commercial property lambert smith hampton

News - 17/12/2013

LSH welcomes Airports Commission's Heathrow proposal

Lambert Smith Hampton has welcomed the announcement made by the Airports Commission today, which has increased the possibility of expansion at Heathrow.

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The Commission’s recommendation mirrors the findings of LSH’s research report, UK Airport Strategy: Dicing with the property market, which concluded that the best option to safeguard the future of both the UK’s economy and some of our most important business locations and commercial property markets is to expand airport capacity at Heathrow Airport.

Thames Estuary hub would have damaging repercussions

Tom Leahy, report author and Associate Director of Research at LSH said: "We welcome the Airports Commission’s decision which increases the possibility of expansion at Heathrow Airport over the Thames Estuary alternative, which would result in serious costs and damaging repercussions to West London.

100m sq ft of property at risk

"Over 100m sq ft of commercial property surrounding Heathrow, and in the Thames Valley and West London is at risk and its future very much depends on the Airport Commission’s recommendations on expanding airport capacity.

"There is a premium of 25-35% paid for commercial property within close proximity to Heathrow. If the Airports Commission recommended a Thames Estuary airport or a hub at another airport, Heathrow would inevitably have to close and the premium paid for property in the area would disappear overnight."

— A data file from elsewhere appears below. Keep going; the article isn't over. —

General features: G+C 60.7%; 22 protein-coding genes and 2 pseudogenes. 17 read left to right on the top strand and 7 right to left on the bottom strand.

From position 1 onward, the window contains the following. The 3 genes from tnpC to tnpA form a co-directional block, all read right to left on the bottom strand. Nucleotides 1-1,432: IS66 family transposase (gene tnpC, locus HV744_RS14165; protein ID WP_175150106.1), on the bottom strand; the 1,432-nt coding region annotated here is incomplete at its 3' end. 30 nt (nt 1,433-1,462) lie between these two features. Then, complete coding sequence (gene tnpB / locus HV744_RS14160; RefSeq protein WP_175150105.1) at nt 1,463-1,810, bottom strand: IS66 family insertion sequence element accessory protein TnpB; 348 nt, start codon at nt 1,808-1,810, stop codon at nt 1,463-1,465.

There is 30m sq ft of industrial space and 7.5m sq ft of office space in the Heathrow market alone, almost all of which is there because of the airport. Heathrow’s sphere of influence extends as far as Reading and Newbury in the west and along the M4 to Hammersmith and via the Heathrow Express to Paddington.

Resulting loss of between £7bn and £8bn

Tom went on to say: "The value of the tens of millions of square feet of office and industrial stock close to the airport is between £7bn and £8bn, so a conservative first estimate would put the resulting loss of value at between £2bn and £3bn. The impact of the closure would have rippled out to the west in the Thames Valley and the east of the airport in West London, causing the combined value of these markets to fall by many billions of pounds."

Expansion at Heathrow the best option

Tom concluded: "We still believe that Heathrow is the best option, both to safeguard and increase our international connectivity and to secure the future of one of the most economically productive parts of the country – West London and Thames Valley."


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